Sandy Huts second wind
Driving by, it's not hard to imagine the Sandy Hut in its early days, in an America flush with postwar moxie: crisp martinis, jukebox Sinatra and sizzling steaks at a time when red meat had no known downside.
Inside, a mural by the late New York Times caricaturist Al Hirschfeld Ñ rumored to be an original Ñ still adorns one wall. But there isn't much else to tie the place to that earlier epoch.
The atmosphere now is more along the lines of thrift-store chic, '80s music and $2 Pabst Blue Ribbons in the 16-ounce can, yet the smoky, low-ceilinged place at 1430 N.E. Sandy Blvd. is enjoying a new heyday.
'Now, it's a total freak joint at night,' says former owner Neil Anderson, who sold the establishment three years ago after a six-year run but remains a regular. 'The people that go in there don't eat. They just drink. Wait till
1 o'clock, and it'll be wall to wall.'
Juan Coronado, an unemployed bike messenger and skateboard enthusiast, lives a block and a half away. 'I've been coming here for seven years at least,' he says. 'It's never been like this. It's far busier.'
'During happy hour, we have a crowd of people that have come in for years, all of your blue-collar workers,' bartender Christen Galipeau says. But that group is gone by late evening, he says, replaced by a vibrant mob with an average age that drops into the low- to mid-20s.
Coronado, 33, approves of the new demographics. 'Old men are great. I love partying with the old dudes. But when there's girls around, you're going to choose girls. A dive bar is a dive bar, but girls are girls.'
The place occupies one of several small triangles of real estate carved by Sandy Boulevard's diagonal journey through inner Northeast, where there's a good chance the next-door neighbor is a car dealership or a storage warehouse.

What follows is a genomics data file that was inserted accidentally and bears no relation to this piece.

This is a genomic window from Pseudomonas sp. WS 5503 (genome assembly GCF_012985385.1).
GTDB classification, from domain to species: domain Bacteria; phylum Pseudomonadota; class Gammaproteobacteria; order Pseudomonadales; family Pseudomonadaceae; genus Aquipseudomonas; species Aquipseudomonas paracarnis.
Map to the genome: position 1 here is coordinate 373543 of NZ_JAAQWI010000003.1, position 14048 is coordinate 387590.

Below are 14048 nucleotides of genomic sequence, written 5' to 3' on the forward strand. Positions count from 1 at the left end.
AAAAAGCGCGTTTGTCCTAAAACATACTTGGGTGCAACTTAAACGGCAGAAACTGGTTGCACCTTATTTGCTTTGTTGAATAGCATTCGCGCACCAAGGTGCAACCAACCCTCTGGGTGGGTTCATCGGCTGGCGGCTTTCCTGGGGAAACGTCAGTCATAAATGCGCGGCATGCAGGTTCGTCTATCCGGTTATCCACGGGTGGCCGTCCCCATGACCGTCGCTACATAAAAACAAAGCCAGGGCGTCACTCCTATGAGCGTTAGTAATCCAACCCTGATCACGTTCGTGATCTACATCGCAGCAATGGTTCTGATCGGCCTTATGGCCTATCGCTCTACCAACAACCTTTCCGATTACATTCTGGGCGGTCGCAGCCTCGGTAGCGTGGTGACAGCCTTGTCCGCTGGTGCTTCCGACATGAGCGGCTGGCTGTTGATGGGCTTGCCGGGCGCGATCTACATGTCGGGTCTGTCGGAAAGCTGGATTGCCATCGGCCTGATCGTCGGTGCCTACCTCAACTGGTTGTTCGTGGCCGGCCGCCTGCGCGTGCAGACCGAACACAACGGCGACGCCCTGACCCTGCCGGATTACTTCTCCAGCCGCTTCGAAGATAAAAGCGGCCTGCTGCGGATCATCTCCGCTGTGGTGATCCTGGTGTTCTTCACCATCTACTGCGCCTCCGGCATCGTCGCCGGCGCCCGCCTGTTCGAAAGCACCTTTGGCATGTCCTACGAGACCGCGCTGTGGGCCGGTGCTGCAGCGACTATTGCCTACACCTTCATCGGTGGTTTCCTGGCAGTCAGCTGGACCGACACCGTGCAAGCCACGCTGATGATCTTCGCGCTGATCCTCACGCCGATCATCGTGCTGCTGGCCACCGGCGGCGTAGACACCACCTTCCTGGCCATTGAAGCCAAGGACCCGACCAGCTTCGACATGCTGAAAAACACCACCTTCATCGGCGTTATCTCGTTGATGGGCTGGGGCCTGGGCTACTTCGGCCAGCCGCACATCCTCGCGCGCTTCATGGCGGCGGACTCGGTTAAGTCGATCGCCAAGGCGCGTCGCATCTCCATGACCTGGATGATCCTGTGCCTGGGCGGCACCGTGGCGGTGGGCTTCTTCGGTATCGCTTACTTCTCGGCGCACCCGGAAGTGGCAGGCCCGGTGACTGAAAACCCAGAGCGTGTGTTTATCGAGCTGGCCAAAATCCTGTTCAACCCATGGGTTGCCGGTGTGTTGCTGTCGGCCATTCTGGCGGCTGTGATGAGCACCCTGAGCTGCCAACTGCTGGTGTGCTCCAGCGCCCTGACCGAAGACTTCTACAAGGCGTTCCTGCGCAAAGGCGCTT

'It's had so many peaks and valleys, it's unbelievable,' says Anderson, the former owner. 'It's been a hot spot before. Everybody in town went to the place in the '50s and up until the mid-'60s. In effect, it's a landmark.'
The landmark and its rock-pile exterior are painted a bright lavender now, which seems to work for the young hipsters who inhabit the modest neighborhoods west of Laurelhurst.
At 11 p.m. on a recent Thursday, every bar stool was filled and only one booth sat empty. The jukebox, loaded with everything from Leonard Cohen to Nickelback, got a nonstop workout. Televisions had been calibrated to a deft mix: an all-sports network, the movie 'Beetlejuice' and a disturbingly graphic reality show. The pool and shuffleboard tables and video poker machines were taking heavy play.
'We'll get hit around 1 o'clock,' Galipeau says. 'I think that's people that are coming from downtown. This is a little safe zone for that last hour and a half.'
'I like the fact that it's crowded,' says Josh Ogden, a delivery driver for Pizza Roma on Southeast Woodstock Boulevard. 'People are cool. I have no beef with anyone in here. Why would I have a problem as long as the bartender is serving me?'
And here are the numbers that matter: Microbrews and well drinks, $3; domestic drafts, $2.25; 16-ounce PBR cans, $2. Call brands start at $3.50 and top out with the bar's one cognac and two single malt scotches at $6.50. The kitchen offers a full menu until 10 p.m. Ñ 11 p.m. on Saturdays Ñ and serves appetizers until closing.
'Because there's so many regulars, you get to know everybody,' Galipeau says. 'Everybody gets along really well. It's kind of like your own living room.'
Northwest Oregon Conference